By Rayna Brachmann, Esq.
Nevada legalized marijuana for both medical and recreational use in July, 2018. Marijuana dispensaries are easy to find in the cities and acceptance of marijuana use appears to be growing. This can add complications both for parties in custody disputes, and parents struggling to figure out how to address marijuana with their teenage children.
It was these issues that lead me to this article written by a pediatrician about marijuana use in teens and others, and the medical implications of same. This is a distinct issue from how marijuana use can impact a custody dispute between parents. However, it is relevant for anyone dealing with the Family Court system to be aware of.
From a medical perspective, it appears clear that exposure to marijuana among adolescents and children has demonstrated negative impacts. This includes exposure to secondhand marijuana smoke. Medical literature reflects that the younger a person is who uses marijuana, the more likely they are to experience detrimental impacts.
While the article linked here addresses how parents may address marijuana use by their children, it is a helpful resource for parents who choose to use marijuana whether for a medical issue, or recreationally. A parent who uses marijuana may convey a sense of acceptance to children who are then more likely to use marijuana themselves. Given the medical literature demonstrating negative implications for marijuana use in younger people, that should give all parents pause to consider.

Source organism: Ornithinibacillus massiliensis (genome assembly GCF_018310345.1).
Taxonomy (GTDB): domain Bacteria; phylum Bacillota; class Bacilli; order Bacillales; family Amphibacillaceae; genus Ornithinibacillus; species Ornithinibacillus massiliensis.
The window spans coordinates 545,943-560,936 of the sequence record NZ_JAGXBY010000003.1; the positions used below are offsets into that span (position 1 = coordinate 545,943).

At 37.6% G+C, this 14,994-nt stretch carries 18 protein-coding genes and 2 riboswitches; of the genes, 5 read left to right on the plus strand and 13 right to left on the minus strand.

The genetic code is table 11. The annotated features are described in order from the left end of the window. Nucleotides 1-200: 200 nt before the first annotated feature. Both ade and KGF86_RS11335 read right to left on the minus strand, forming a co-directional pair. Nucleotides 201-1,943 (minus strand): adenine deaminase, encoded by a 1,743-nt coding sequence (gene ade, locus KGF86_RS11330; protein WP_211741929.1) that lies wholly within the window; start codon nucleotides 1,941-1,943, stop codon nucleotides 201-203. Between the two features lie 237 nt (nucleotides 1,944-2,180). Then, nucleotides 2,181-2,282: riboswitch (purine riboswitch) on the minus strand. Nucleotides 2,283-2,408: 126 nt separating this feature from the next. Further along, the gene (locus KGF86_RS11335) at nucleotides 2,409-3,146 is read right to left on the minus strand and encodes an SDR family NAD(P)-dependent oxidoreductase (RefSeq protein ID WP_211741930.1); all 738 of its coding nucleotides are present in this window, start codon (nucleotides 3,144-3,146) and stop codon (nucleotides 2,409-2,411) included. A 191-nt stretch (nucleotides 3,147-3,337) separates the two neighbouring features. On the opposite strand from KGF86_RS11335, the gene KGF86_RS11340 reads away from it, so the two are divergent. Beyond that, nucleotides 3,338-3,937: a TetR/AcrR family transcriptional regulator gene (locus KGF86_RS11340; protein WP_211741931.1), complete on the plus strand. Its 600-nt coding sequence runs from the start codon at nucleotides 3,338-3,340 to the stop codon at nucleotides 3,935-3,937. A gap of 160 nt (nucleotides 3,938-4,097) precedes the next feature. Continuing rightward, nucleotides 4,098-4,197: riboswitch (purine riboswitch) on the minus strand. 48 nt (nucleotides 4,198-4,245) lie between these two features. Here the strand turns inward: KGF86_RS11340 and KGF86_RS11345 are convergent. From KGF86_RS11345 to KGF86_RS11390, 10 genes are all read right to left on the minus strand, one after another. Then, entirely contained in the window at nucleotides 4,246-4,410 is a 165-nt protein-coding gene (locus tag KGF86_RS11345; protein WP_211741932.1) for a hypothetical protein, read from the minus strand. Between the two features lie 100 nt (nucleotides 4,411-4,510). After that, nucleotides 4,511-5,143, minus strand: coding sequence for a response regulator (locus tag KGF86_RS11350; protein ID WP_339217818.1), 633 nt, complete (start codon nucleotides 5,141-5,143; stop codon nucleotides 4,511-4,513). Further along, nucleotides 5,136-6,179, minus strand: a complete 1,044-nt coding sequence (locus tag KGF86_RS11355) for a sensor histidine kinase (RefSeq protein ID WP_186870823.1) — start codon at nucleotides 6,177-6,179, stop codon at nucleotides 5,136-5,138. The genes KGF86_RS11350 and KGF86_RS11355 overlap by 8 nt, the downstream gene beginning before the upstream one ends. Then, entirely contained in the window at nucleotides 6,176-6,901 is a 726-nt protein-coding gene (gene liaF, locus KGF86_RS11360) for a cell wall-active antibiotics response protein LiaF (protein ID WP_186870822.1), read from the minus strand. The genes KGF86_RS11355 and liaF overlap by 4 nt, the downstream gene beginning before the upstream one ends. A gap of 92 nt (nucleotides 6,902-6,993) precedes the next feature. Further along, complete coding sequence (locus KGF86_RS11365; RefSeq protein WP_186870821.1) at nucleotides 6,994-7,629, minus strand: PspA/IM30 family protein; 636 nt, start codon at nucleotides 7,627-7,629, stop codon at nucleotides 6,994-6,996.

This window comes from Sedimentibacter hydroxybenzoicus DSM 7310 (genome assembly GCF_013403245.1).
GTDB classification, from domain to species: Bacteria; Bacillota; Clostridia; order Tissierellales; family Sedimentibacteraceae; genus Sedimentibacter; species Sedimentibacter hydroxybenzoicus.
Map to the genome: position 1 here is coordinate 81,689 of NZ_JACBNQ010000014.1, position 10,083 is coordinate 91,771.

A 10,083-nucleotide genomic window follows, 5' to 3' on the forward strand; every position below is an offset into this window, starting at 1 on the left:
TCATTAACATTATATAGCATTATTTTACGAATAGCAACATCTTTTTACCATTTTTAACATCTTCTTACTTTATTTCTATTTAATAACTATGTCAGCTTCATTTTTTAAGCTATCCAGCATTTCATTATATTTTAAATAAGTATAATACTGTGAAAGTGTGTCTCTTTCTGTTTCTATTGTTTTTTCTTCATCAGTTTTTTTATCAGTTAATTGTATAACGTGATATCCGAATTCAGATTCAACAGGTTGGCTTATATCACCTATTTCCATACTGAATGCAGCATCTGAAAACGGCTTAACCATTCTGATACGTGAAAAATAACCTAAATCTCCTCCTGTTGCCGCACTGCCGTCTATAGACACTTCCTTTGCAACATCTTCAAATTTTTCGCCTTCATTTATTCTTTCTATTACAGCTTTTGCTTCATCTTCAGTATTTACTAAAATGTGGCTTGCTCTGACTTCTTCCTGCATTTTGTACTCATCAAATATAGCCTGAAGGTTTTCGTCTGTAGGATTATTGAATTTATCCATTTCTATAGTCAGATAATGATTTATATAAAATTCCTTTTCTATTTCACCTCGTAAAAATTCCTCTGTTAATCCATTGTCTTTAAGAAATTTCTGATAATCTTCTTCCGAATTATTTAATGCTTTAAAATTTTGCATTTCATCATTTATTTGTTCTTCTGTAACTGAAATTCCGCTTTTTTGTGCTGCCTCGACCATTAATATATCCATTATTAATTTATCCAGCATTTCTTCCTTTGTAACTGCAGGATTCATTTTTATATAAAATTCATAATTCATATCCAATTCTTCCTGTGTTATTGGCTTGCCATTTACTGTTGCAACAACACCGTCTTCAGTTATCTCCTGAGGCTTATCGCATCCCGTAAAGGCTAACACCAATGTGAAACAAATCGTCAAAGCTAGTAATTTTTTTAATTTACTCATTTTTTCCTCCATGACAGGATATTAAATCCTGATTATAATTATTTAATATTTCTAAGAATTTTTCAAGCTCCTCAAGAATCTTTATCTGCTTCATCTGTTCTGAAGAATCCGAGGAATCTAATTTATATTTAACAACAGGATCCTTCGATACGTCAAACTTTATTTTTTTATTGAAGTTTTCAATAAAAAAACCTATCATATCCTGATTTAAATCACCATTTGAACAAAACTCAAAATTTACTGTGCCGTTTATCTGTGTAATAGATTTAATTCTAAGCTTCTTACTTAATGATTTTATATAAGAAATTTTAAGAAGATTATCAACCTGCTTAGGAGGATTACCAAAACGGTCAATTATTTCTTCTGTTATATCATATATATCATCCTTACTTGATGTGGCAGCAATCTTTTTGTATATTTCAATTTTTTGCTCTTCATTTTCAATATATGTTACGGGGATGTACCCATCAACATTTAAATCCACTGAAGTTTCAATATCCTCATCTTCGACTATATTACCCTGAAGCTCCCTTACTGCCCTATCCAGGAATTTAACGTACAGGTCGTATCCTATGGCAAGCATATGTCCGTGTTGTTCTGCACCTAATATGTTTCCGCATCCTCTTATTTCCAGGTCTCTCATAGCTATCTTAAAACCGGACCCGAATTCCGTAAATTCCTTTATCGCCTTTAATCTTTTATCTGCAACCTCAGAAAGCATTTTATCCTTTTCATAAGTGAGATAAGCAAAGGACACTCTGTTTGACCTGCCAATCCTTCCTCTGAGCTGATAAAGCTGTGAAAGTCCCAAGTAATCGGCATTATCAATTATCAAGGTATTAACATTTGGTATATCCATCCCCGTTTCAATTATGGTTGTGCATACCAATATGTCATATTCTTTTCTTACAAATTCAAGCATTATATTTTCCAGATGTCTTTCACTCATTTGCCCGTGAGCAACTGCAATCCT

Yes, marijuana is legal in Nevada. It is my experience with Judges that when the issue of a parent’s legal use of marijuana comes up in court, the Judge tends to assess the judgment of the parent using the marijuana when determining what impact, if any, it has on their parenting abilities and the children. From a legal perspective, that is appropriate. Judges should not punish behavior that is legal in Nevada. Unless that behavior negatively impacts a child, marijuana use by a parent is largely deemed to be a non-issue in most legal contexts in Nevada. However, any parent who uses marijuana and is involved in a custody dispute should be very mindful of the impacts of their own use of marijuana on a child’s attitude about marijuana. To the extent that a parent is casual in their marijuana use, and a child believes that marijuana experimentation is similarly not a big deal, given the medical literature on this issue, a strong argument could be made that the marijuana using parent is not acting in the best interest of the children. When custody is in dispute, I would advise my clients to think very carefully about their use of marijuana to avoid creating an argument for the other parent that the marijuana use is not in the best interest of a child.